25. Moreover, the Petitioner submitted that "Mr. Gardener who has been held on death row for over 6 years has been subject to inhuman and degrading treatment or punishment in violation of Articles 7 and 10 (1) of the International Covenant on Civil and Political Rights."

26. In addition, the Petitioner argued that "while the short comings of a privately appointed lawyer cannot be attributed to the state party, the failings of Counsel assigned through legal aid should be so attributed since effective legal assistance must be available in capital cases. Where Counsel fails to inform the Defendant that he intends to withdraw an appeal or can see that it has no merit, effective representation within the meaning of article 14(3) (d) of the Covenant has not been provided - Collins -v- Jamaica."[15]

27. Finally, the Petitioner stated that "relevant parts of the transcript are attached to show that the author's Attorney informed the Court of Appeal that "after a very careful perusal of the record, she found no meritorious ground to argue on behalf of the applicant Gardener." She thereby effectively destroyed the appellant's prospect of appeal."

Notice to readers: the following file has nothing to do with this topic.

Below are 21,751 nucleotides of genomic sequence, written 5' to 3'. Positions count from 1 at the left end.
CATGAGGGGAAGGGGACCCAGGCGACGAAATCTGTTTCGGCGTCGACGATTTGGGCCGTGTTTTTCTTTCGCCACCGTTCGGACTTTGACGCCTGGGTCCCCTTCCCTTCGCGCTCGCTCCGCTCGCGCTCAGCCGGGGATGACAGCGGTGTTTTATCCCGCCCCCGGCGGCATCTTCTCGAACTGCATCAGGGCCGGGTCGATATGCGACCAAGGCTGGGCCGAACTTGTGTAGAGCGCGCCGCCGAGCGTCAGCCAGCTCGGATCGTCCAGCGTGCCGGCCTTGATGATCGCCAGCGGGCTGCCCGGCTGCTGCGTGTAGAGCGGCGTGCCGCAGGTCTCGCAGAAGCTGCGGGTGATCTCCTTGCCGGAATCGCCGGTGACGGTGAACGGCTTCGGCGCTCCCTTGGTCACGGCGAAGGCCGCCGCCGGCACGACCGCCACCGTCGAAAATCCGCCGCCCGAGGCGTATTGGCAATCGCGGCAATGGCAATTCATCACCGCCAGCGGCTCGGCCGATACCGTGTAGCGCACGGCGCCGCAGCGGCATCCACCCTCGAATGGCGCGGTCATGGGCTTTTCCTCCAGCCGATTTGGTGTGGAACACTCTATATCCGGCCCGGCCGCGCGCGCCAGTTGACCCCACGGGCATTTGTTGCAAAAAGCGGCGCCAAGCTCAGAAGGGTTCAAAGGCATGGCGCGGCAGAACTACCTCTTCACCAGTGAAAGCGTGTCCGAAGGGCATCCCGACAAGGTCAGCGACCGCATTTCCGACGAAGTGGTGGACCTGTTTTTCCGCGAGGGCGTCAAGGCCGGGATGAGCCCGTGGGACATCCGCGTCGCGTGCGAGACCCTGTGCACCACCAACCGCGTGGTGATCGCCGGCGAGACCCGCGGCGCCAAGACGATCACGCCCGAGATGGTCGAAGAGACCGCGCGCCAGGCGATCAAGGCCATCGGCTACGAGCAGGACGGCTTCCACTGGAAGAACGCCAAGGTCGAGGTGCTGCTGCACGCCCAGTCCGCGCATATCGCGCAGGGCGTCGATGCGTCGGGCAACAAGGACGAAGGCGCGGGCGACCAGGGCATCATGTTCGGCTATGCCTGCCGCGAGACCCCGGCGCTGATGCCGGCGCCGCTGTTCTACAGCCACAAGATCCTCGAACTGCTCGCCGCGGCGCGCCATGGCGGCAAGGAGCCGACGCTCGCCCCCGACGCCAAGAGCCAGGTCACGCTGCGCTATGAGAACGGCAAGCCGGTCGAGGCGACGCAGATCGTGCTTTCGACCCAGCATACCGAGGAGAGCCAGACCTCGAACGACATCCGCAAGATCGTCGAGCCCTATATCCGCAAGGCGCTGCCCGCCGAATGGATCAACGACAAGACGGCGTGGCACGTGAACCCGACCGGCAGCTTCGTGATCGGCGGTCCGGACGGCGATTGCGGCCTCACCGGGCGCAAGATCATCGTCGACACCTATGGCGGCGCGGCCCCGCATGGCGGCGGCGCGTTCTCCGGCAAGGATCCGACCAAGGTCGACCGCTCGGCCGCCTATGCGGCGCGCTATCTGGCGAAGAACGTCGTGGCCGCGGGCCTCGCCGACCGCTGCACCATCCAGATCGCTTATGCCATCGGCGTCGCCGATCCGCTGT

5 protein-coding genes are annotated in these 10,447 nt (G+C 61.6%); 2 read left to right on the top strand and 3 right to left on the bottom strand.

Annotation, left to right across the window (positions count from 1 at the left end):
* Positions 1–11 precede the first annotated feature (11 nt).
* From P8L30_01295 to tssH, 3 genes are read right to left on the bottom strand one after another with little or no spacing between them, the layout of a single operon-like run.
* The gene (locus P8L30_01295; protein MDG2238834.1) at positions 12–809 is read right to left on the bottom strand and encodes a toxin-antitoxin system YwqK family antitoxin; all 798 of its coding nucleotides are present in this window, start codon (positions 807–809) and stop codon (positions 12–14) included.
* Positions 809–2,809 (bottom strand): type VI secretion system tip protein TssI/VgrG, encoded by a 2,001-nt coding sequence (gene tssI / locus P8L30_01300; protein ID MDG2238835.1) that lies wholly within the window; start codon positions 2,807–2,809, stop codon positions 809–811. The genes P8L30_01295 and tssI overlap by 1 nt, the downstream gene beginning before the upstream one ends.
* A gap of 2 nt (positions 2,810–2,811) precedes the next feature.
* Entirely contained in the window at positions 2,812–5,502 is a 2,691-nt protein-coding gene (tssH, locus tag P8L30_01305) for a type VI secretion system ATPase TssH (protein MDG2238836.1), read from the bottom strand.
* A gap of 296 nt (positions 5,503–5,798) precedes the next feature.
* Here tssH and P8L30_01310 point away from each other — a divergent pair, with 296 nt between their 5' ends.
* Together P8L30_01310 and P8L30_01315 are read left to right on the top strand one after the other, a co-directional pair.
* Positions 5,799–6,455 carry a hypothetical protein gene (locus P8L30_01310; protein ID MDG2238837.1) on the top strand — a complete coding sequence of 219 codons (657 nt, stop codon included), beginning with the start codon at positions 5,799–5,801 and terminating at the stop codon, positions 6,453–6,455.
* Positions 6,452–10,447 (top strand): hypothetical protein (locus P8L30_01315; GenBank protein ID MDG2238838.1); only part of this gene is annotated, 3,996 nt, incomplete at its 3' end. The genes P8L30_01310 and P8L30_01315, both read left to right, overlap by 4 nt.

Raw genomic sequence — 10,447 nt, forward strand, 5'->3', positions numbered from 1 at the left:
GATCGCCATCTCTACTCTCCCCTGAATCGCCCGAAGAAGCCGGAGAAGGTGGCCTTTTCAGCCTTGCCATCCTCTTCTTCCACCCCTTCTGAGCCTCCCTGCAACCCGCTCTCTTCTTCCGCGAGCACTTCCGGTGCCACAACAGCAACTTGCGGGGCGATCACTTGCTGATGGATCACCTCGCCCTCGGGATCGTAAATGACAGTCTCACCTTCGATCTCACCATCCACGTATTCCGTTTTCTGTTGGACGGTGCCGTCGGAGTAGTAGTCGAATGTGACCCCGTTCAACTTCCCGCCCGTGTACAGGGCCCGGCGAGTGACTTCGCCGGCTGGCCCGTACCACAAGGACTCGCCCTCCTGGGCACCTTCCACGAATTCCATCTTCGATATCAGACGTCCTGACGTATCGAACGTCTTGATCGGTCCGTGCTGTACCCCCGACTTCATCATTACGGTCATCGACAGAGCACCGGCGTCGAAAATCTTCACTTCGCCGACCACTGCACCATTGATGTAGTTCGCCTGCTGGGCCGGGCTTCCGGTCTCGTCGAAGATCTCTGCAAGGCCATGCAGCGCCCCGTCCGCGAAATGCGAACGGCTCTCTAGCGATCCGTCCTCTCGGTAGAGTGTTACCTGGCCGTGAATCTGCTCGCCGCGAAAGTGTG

V. ISSUE ON ADMISSIBILITY

28. Article 46 (1) of the American Convention specifies the criteria for the admission of a petition by the Commission. The only issue with regard to admissibility which is contested by the parties, is the issue of exhaustion of domestic remedies pursuant to Article 46(1)(a) of the American Convention. Therefore, the Commission need only make a finding as to whether remedies under domestic law in Jamaica, have been pursued and exhausted by Mr. Gardener, in accordance with generally recognized principles of international law, pursuant to Article 46(1)(a) of the American Convention.

VI. ANALYSIS

29. Article 46 (1) of the American Convention states "Admission by the Commission of a petition or communication lodged in accordance with Articles 44 or 45 shall be subject to the following requirements:

a. that the remedies under domestic law have been pursued and exhausted in accordance with generally recognized principles of international law."